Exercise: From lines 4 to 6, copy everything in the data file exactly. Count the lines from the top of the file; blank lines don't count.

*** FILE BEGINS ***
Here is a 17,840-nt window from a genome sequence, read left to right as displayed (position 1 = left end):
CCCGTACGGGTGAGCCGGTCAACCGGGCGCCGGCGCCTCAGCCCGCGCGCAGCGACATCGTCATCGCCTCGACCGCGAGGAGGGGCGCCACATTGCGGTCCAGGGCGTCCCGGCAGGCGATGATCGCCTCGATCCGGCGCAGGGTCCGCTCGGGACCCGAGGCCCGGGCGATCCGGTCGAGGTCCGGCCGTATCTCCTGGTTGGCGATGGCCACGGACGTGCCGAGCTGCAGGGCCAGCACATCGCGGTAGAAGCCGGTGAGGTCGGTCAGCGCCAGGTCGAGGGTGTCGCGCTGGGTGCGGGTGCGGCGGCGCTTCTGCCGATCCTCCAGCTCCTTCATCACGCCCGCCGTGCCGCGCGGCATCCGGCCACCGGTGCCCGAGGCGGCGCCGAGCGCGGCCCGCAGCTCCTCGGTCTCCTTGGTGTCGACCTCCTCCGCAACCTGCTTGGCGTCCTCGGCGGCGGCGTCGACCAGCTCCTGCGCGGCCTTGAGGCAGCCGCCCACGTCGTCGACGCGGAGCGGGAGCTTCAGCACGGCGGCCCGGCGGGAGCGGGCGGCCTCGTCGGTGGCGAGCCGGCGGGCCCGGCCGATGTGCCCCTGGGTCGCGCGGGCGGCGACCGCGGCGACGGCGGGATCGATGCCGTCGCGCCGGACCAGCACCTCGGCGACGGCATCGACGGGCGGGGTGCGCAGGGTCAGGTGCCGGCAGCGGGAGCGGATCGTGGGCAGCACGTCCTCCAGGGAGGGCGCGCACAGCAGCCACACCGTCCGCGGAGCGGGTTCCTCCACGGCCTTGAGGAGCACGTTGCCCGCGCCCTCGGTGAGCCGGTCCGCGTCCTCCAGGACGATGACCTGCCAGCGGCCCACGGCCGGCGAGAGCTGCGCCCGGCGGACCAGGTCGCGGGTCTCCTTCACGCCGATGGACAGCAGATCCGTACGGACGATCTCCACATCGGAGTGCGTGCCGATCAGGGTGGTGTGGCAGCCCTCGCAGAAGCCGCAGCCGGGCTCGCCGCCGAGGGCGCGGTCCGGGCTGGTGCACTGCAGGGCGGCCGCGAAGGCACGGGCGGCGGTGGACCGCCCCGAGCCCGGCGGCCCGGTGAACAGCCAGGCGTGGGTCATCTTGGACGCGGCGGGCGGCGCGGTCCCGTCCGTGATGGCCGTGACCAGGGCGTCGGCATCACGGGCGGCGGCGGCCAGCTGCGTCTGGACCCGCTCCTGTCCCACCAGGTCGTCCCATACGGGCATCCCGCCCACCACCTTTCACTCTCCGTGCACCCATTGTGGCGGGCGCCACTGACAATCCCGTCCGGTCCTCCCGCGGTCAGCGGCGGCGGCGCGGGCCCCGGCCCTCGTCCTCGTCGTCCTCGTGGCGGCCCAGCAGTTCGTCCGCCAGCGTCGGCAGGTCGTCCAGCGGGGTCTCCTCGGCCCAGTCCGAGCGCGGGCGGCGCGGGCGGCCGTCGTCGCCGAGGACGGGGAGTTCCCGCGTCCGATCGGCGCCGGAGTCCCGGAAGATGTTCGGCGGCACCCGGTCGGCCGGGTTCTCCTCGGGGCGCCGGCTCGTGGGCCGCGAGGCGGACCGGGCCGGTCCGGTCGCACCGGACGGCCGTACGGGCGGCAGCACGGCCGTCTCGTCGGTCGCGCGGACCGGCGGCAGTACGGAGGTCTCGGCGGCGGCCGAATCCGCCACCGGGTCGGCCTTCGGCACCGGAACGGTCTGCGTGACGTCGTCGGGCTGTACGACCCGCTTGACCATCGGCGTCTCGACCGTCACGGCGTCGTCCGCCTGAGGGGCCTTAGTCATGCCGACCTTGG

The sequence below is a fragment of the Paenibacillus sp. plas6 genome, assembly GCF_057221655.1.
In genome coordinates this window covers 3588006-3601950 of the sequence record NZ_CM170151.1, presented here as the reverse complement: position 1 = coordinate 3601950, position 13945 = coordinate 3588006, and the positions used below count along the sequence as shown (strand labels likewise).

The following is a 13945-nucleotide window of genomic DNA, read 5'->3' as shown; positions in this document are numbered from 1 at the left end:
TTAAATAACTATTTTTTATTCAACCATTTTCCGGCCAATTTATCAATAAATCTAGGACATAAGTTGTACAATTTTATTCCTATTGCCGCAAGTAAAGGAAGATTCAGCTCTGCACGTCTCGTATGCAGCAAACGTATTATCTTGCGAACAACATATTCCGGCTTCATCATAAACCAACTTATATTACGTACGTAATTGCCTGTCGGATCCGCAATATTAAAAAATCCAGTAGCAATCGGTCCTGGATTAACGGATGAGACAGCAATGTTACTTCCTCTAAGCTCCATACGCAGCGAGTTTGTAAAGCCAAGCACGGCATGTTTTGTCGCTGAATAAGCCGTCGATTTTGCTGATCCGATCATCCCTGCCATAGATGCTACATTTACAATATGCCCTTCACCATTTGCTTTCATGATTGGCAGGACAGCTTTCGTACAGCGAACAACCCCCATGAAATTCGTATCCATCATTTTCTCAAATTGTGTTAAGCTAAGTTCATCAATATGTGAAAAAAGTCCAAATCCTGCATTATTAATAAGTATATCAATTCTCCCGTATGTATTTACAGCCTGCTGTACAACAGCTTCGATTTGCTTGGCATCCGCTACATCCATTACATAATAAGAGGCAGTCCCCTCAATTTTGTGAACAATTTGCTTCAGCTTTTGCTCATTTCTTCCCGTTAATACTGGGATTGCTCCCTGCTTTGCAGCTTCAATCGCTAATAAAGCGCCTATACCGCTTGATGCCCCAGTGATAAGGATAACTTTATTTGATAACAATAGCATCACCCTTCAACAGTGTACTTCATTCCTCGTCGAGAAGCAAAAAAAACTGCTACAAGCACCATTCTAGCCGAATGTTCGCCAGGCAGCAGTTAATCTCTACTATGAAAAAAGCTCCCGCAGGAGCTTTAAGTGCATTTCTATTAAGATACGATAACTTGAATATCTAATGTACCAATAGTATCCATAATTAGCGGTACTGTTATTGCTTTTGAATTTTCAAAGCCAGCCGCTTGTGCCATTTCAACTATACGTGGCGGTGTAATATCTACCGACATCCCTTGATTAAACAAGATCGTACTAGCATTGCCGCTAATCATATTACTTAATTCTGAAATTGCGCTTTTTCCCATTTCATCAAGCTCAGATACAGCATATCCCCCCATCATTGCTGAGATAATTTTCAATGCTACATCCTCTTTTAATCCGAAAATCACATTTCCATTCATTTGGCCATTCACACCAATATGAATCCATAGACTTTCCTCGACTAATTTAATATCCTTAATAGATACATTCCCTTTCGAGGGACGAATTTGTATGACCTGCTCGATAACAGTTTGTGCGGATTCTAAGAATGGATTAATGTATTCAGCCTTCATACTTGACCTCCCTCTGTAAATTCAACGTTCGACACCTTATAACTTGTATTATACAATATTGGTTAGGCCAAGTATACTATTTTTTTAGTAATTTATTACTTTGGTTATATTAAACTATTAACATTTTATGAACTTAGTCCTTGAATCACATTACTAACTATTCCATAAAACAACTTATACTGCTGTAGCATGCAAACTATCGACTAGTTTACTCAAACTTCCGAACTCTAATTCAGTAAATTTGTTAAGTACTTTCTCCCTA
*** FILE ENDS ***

In genome coordinates this window covers 3588006-3601950 of the sequence record NZ_CM170151.1, presented here as the reverse complement: position 1 = coordinate 3601950, position 13945 = coordinate 3588006, and the positions used below count along the sequence as shown (strand labels likewise).

The following is a 13945-nucleotide window of genomic DNA, read 5'->3' as shown; positions in this document are numbered from 1 at the left end:
TTAAATAACTATTTTTTATTCAACCATTTTCCGGCCAATTTATCAATAAATCTAGGACATAAGTTGTACAATTTTATTCCTATTGCCGCAAGTAAAGGAAGATTCAGCTCTGCACGTCTCGTATGCAGCAAACGTATTATCTTGCGAACAACATATTCCGGCTTCATCATAAACCAACTTATATTACGTACGTAATTGCCTGTCGGATCCGCAATATTAAAAAATCCAGTAGCAATCGGTCCTGGATTAACGGATGAGACAGCAATGTTACTTCCTCTAAGCTCCATACGCAGCGAGTTTGTAAAGCCAAGCACGGCATGTTTTGTCGCTGAATAAGCCGTCGATTTTGCTGATCCGATCATCCCTGCCATAGATGCTACATTTACAATATGCCCTTCACCATTTGCTTTCATGATTGGCAGGACAGCTTTCGTACAGCGAACAACCCCCATGAAATTCGTATCCATCATTTTCTCAAATTGTGTTAAGCTAAGTTCATCAATATGTGAAAAAAGTCCAAATCCTGCATTATTAATAAGTATATCAATTCTCCCGTATGTATTTACAGCCTGCTGTACAACAGCTTCGATTTGCTTGGCATCCGCTACATCCATTACATAATAAGAGGCAGTCCCCTCAATTTTGTGAACAATTTGCTTCAGCTTTTGCTCATTTCTTCCCGTTAATACTGGGATTGCTCCCTGCTTTGCAGCTTCAATCGCTAATAAAGCGCCTATACCGCTTGATGCCCCAGTGATAAGGATAACTTTATTTGATAACAATAGCATCACCCTTCAACAGTGTACTTCATTCCTCGTCGAGAAGCAAAAAAAACTGCTACAAGCACCATTCTAGCCGAATGTTCGCCAGGCAGCAGTTAATCTCTACTATGAAAAAAGCTCCCGCAGGAGCTTTAAGTGCATTTCTATTAAGATACGATAACTTGAATATCTAATGTACCAATAGTATCCATAATTAGCGGTACTGTTATTGCTTTTGAATTTTCAAAGCCAGCCGCTTGTGCCATTTCAACTATACGTGGCGGTGTAATATCTACCGACATCCCTTGATTAAACAAGATCGTACTAGCATTGCCGCTAATCATATTACTTAATTCTGAAATTGCGCTTTTTCCCATTTCATCAAGCTCAGATACAGCATATCCCCCCATCATTGCTGAGATAATTTTCAATGCTACATCCTCTTTTAATCCGAAAATCACATTTCCATTCATTTGGCCATTCACACCAATATGAATCCATAGACTTTCCTCGACTAATTTAATATCCTTAATAGATACATTCCCTTTCGAGGGACGAATTTGTATGACCTGCTCGATAACAGTTTGTGCGGATTCTAAGAATGGATTAATGTATTCAGCCTTCATACTTGACCTCCCTCTGTAAATTCAACGTTCGACACCTTATAACTTGTATTATACAATATTGGTTAGGCCAAGTATACTATTTTTTTAGTAATTTATTACTTTGGTTATATTAAACTATTAACATTTTATGAACTTAGTCCTTGAATCACATTACTAACTATTCCATAAAACAACTTATACTGCTGTAGCATGCAAACTATCGACTAGTTTACTCAAACTTCCGAACTCTAATTCAGTAAATTTGTTAAGTACTTTCTCCCTA